Tim Farron stranded in storm

 

It was reported on the BBC News at Ten on Saturday night [Ed: and also here on LDV] that Tim Farron had been stranded in his car with four children in the stormy weather conditions, in Cumbria with (presumably) a telephone interview with Tim.

I wonder if, while waiting to be picked up, he reflected on the report from Keswick – that the town had launched an appeal for one million pounds to help with the clear up operation that will now be required in the town. If he did he might have recalled that each of the bombing missions now being carried out on Syria, that he had voted for on Wednesday, had been costed by Sky at a little more than this amount.

As Tim says in the BT report “It is incredible weather. We have not seen anything like this. This is Cumbria for pity’s sake – we are used to challenging weather. This is beyond anything I can even recall”. This news item was followed by a report from India which claimed that the Madras area is experiencing the heaviest rain for a hundred years with ‘The Hindu’ not being published for the first time since 1878 – nearly 200 people have already died.

The BBC followed these two items with a report on the second set of air strikes on Syria – no doubt each at a cost in excess of another million. I presume that the particularly unusual weather reports in the UK and India will help to convince those who doubt that mankind’s activities has affected the climate and should help the negotiators, in Paris – currently trying to get a binding agreement on CO2 emissions. However, for me it seemed so ridiculous to be spending millions on weapons – money that is desperately needed to build flood defences at home.

Since it is admitted by both David Cameron and Michael Fallon that the air strikes will be needed for many years to come, I wonder if Tim, with his constituency MP’s hat on, will consider whether the Party should campaign for stopping air strikes on both Iraq and Syria. It is accepted in both cases that it will require ‘boots on the ground’ – and in the end, as in Afghanistan, it will be the group who are most determined to succeed and fight for the land that will end up controlling the areas eventually.

I would be surprised if a sizable majority will not support this view within a few short years as hundreds of millions are wasted on weapons that kill and destroy rather than build, although the manufacturers of these weapons (or more precisely the main shareholders and their executives) will be very disappointed if their ‘cash cow’ should stop lactating after more than a decade.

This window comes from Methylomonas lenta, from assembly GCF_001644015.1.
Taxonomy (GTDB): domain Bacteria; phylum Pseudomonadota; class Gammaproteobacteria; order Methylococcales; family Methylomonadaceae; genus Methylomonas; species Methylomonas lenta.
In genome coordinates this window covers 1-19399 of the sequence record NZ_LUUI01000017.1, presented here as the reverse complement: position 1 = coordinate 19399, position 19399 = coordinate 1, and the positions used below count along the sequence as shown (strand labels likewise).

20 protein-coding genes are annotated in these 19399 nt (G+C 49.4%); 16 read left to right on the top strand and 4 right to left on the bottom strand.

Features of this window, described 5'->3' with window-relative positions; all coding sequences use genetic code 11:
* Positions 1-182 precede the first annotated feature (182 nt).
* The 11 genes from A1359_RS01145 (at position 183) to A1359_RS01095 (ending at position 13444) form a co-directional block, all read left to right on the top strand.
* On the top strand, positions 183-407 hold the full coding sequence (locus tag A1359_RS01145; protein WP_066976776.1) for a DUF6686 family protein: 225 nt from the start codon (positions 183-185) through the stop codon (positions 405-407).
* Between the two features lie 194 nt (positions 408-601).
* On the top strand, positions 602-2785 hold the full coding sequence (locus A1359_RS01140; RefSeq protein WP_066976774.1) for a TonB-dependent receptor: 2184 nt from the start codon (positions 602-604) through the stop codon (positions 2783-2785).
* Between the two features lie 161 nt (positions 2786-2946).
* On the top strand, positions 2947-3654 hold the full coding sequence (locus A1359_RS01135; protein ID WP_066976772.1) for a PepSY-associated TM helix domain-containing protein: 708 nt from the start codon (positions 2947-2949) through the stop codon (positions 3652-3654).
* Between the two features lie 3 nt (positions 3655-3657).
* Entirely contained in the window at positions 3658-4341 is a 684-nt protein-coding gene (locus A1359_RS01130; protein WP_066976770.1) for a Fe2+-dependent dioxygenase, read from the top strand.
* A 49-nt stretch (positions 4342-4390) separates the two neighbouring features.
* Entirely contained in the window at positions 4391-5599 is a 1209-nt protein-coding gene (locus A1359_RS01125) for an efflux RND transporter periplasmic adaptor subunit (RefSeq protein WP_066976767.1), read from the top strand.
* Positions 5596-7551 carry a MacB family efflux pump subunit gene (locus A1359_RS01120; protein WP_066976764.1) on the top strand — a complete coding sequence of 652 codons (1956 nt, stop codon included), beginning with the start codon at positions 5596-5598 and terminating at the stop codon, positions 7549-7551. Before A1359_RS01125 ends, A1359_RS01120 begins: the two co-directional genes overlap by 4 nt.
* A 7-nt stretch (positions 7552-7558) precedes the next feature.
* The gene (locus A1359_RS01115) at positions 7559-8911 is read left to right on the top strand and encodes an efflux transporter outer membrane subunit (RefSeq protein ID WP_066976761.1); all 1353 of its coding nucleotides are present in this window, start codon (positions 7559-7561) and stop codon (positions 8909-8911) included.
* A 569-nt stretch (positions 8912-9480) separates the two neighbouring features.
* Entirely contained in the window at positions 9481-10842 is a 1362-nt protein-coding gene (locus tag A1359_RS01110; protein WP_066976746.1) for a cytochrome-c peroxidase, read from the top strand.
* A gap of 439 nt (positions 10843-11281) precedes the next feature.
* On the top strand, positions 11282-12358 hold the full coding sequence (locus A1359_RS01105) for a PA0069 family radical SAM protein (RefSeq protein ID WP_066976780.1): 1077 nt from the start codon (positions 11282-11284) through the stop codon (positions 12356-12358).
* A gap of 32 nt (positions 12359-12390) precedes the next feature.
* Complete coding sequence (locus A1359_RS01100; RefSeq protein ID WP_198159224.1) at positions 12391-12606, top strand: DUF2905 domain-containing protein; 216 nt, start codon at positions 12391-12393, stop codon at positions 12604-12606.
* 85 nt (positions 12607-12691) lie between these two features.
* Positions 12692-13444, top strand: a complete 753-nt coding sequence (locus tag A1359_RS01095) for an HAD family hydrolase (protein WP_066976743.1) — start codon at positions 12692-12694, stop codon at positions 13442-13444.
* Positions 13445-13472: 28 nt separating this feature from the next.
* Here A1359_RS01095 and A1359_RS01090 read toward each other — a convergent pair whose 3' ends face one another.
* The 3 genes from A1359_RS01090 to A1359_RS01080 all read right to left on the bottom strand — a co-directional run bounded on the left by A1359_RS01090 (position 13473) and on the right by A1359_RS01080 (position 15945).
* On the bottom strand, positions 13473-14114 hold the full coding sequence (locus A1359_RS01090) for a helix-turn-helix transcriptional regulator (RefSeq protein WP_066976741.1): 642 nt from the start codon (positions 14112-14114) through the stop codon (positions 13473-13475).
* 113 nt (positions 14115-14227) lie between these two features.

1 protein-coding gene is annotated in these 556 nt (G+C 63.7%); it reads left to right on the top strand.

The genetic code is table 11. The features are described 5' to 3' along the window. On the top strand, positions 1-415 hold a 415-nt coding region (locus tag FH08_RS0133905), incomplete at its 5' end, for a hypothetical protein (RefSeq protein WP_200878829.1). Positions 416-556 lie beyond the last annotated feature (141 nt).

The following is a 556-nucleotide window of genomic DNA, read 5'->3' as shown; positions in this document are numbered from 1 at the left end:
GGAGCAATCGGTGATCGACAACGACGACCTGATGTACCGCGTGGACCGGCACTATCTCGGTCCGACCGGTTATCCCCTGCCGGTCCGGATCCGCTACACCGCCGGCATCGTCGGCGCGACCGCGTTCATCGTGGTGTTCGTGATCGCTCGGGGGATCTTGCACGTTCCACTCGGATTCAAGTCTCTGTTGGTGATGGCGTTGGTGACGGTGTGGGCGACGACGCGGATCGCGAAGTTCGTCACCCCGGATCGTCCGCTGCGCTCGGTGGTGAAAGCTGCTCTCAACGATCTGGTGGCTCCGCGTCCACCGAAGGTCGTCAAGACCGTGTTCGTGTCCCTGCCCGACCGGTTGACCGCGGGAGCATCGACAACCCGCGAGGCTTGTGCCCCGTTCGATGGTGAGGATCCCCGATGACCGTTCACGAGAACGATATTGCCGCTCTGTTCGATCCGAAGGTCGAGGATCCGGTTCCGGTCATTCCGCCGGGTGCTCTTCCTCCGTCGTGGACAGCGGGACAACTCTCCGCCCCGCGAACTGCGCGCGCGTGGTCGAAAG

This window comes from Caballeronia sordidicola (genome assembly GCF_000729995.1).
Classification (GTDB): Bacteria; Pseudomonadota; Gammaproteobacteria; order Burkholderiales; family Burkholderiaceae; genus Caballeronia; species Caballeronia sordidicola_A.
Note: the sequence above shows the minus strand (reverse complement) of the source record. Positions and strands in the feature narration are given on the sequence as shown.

* John Roffey is a former member of the Party from Crowthorne who is actively considering rejoining - he is particularly concerned about global warming/climate change and other environmental issues.

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36 Comments

  • Yes, it would be cheaper to turn and look the other way. But surely, whether you oppose the bombing mission extension or not, this deserves to be argued on something more fundamental than the price tag?

  • paul barker 7th Dec '15 - 2:15pm

    This is just the argument UKIP types come up with to oppose any spending on The Arts & Foreign Aid. Its the main argument that was used against us in the Referendum on AV. Its a fundamentally illiberal argument.

  • John Roffey 7th Dec '15 - 3:35pm

    Before anyone else gets too high minded in their responses – perhaps they should go back and remind themselves of the beginnings of this conflict – this conflict was about money from the get go – or as a one wag put it – do you think Iraq would have been invaded if its main export was broccoli?

    https://en.wikipedia.org/wiki/2003_invasion_of_Iraq

    It started as a money making project – for the American’s to get their hands on Iraqi oil and has developed into – not to a theatre of war – but an advertising theatre where the worlds leading arms manufacturers can demonstrate the unique capabilities of their high tech weaponry to some of the richest nations on the planet.